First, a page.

The story for this piece is all true, nothing has been made up, it just turned out this way!
When I completed the last piece, I took my usual couple of days off. I had put a couple of pieces of stone on my bench just to look at whenever I came out to the shop. It just so happened that a good friend of mine, Kenny, had a friend of his come to town for a few weeks to learn about gardening. On the weekend before I started carving, the Mi’Kmaq First Nations was having a Powwow in St. Georges (and that is where I get my stone to work). So Kenny decided to stop and pick up a few pieces for me.
When he came back into town he stopped by with the pieces, Allison wasn’t with him but he told me which piece she picked out. I thanked him and he went on his way. That evening I set out two of the smallest pieces and placed them on my bench. Over the next couple of days, I had looked at them enough to be able to see something in each one. So the next day I began grinding. So I had been working with it for a few days when one evening Kenny dropped by to see if I had started anything.
As he was looking over what I had completed so far, he told me that this piece of stone is the only one that Allison picked out that day they were in St. Georges. We got to talking and I told him that the story to this piece was going to be a grouchy old woman that didn’t like kids, so when she was mean to them, they would get back at her by giving her lice (or a softer word - cooties).
Kenny went for another few days before dropping in again - and was laughing as he walked in. I asked him what was so funny - and he told me that a few days ago he had dropped Allison off at the ferry, as she was heading back to the mainland. When she got off the ferry on the other side, she was picked up by a bus with a group of teenagers on a cross-Canada youth tour (which she had organized before she left the island). This being a few days into the tour, there was a concern that one of the kids had picked up - cooties - along the way.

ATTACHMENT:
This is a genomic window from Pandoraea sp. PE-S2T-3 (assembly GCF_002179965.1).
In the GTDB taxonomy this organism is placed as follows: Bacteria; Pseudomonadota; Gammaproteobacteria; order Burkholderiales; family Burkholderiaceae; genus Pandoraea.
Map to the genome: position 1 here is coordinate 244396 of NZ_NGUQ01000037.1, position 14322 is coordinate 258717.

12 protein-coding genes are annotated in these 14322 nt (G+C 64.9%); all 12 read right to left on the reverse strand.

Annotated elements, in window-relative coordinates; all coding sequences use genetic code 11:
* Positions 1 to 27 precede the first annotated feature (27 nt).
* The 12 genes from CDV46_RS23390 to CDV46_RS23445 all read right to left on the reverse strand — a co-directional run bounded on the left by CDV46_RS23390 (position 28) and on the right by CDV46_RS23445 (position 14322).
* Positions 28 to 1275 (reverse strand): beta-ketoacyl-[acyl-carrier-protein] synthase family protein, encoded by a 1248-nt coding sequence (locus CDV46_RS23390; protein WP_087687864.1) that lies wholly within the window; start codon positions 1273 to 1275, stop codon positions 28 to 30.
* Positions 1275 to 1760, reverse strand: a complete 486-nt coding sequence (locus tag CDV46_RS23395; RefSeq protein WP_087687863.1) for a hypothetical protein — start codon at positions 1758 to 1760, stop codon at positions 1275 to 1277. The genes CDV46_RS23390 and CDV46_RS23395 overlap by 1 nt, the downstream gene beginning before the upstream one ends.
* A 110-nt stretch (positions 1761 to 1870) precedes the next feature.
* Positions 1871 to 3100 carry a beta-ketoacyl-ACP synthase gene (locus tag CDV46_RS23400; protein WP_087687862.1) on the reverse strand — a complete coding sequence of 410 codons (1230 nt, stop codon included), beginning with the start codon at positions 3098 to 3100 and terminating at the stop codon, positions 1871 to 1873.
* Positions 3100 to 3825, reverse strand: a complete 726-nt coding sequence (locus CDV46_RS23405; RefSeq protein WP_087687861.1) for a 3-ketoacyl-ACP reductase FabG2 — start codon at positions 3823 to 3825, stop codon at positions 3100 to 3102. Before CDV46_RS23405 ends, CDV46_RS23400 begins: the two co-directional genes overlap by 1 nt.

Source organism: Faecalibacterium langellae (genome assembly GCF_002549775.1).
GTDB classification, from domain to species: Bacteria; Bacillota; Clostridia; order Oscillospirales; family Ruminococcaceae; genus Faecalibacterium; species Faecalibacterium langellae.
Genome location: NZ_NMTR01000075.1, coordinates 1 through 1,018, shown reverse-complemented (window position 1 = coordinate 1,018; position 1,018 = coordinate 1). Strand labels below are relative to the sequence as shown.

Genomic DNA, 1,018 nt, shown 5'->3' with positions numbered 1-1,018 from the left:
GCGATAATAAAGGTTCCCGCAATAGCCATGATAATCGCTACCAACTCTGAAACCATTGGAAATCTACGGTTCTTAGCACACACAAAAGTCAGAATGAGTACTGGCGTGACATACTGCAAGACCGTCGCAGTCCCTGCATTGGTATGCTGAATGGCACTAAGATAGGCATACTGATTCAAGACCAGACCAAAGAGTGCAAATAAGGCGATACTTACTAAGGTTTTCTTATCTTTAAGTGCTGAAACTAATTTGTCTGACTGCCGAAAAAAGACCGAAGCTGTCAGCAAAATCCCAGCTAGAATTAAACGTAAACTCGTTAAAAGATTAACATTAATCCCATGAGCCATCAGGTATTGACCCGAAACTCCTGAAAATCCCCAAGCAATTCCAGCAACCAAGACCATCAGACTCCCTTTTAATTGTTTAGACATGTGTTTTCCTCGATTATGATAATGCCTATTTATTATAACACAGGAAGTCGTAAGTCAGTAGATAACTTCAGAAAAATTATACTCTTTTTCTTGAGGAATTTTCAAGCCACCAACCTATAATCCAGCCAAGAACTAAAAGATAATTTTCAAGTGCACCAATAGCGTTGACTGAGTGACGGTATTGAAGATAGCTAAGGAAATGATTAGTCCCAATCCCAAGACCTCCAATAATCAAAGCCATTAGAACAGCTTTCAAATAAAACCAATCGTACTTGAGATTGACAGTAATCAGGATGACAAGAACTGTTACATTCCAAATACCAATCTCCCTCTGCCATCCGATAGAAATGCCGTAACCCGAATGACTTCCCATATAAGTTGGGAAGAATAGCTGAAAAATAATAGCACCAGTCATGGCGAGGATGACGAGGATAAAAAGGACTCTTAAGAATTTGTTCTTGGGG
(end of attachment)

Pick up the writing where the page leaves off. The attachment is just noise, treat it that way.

Well, I began laughing and of course, we made a few jokes! So I told him that this would have to become the story to this piece because of the coincidences. He said the the hair in the piece was even like hers, long and wavy. So, this is all completely true - but the good thing is that so far none of the kids have actually attracted any cooties to date!—Michael Massie
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Massie’s work is a reflection of his mixed Inuit, Métis and Scottish heritage. In it, he investigates both traditional and contemporary themes. He has achieved renown for his innovative teapots that combine themes and symbols from his native Inuit culture with European traditions. Massie has been twice short-listed for the coveted Prix Saidye Bronfman and has an extensive international reputation. His work has been shown in North America and Europe, including the National Gallery of Canada. He was elected a member of Royal Canadian Academy of Arts in 2011.
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